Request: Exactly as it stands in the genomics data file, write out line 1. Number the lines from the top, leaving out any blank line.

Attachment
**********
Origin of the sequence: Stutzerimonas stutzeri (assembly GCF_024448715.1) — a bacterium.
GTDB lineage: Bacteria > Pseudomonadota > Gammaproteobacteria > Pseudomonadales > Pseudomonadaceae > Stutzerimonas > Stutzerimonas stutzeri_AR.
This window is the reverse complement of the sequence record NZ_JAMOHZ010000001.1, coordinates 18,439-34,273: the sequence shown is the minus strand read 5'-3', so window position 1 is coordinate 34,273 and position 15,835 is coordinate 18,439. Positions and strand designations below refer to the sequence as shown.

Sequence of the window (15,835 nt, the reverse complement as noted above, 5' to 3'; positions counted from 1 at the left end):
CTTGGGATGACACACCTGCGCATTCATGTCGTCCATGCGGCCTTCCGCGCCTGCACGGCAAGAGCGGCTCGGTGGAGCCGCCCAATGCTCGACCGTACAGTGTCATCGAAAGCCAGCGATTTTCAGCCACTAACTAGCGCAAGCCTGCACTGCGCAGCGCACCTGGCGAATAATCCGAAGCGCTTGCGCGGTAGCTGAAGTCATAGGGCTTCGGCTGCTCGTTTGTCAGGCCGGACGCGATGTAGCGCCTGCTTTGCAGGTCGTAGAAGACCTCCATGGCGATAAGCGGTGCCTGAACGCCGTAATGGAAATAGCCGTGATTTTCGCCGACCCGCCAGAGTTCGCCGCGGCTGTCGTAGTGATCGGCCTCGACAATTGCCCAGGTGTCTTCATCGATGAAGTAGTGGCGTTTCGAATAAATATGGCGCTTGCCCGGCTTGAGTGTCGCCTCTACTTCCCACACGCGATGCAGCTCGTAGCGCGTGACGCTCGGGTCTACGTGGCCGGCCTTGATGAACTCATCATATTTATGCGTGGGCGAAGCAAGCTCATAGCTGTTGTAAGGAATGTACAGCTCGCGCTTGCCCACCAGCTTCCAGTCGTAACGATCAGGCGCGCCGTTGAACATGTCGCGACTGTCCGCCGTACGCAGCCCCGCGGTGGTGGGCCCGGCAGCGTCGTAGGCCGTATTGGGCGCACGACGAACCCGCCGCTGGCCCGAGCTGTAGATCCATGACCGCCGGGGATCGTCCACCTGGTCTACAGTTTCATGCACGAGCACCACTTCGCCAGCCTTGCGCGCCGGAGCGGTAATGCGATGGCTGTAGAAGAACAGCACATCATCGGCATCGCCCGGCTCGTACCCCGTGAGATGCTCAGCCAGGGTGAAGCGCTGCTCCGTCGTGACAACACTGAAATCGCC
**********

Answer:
Origin of the sequence: Stutzerimonas stutzeri (assembly GCF_024448715.1) — a bacterium.